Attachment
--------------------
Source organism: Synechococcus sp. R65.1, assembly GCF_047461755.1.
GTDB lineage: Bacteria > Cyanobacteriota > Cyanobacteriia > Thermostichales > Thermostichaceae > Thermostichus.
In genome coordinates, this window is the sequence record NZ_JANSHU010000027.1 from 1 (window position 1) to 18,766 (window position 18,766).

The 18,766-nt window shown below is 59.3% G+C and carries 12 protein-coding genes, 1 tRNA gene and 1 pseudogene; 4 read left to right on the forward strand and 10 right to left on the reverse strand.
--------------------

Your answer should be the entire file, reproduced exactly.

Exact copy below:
Source organism: Synechococcus sp. R65.1, assembly GCF_047461755.1.
GTDB lineage: Bacteria > Cyanobacteriota > Cyanobacteriia > Thermostichales > Thermostichaceae > Thermostichus.
In genome coordinates, this window is the sequence record NZ_JANSHU010000027.1 from 1 (window position 1) to 18,766 (window position 18,766).

The 18,766-nt window shown below is 59.3% G+C and carries 12 protein-coding genes, 1 tRNA gene and 1 pseudogene; 4 read left to right on the forward strand and 10 right to left on the reverse strand.